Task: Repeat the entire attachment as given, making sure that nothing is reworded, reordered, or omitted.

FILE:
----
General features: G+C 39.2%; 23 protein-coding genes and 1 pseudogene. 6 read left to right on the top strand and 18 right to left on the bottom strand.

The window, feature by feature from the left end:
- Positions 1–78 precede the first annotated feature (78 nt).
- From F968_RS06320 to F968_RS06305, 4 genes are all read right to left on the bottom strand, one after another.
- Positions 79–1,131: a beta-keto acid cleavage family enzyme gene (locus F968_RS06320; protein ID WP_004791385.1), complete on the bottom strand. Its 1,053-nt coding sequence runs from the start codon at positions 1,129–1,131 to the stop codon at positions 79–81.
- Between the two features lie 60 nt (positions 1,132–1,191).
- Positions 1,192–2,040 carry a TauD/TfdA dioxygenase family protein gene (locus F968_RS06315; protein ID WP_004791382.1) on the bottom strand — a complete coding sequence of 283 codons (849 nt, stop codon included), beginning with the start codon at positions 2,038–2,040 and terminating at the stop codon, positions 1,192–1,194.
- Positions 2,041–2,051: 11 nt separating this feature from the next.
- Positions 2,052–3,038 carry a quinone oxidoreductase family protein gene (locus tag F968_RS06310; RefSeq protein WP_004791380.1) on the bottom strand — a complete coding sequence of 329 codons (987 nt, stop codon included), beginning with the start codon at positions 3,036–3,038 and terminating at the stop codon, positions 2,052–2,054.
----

General features: G+C 39.2%; 23 protein-coding genes and 1 pseudogene. 6 read left to right on the top strand and 18 right to left on the bottom strand.

The window, feature by feature from the left end:
- Positions 1–78 precede the first annotated feature (78 nt).
- From F968_RS06320 to F968_RS06305, 4 genes are all read right to left on the bottom strand, one after another.
- Positions 79–1,131: a beta-keto acid cleavage family enzyme gene (locus F968_RS06320; protein ID WP_004791385.1), complete on the bottom strand. Its 1,053-nt coding sequence runs from the start codon at positions 1,129–1,131 to the stop codon at positions 79–81.
- Between the two features lie 60 nt (positions 1,132–1,191).
- Positions 1,192–2,040 carry a TauD/TfdA dioxygenase family protein gene (locus F968_RS06315; protein ID WP_004791382.1) on the bottom strand — a complete coding sequence of 283 codons (849 nt, stop codon included), beginning with the start codon at positions 2,038–2,040 and terminating at the stop codon, positions 1,192–1,194.
- Positions 2,041–2,051: 11 nt separating this feature from the next.
- Positions 2,052–3,038 carry a quinone oxidoreductase family protein gene (locus tag F968_RS06310; RefSeq protein WP_004791380.1) on the bottom strand — a complete coding sequence of 329 codons (987 nt, stop codon included), beginning with the start codon at positions 3,036–3,038 and terminating at the stop codon, positions 2,052–2,054.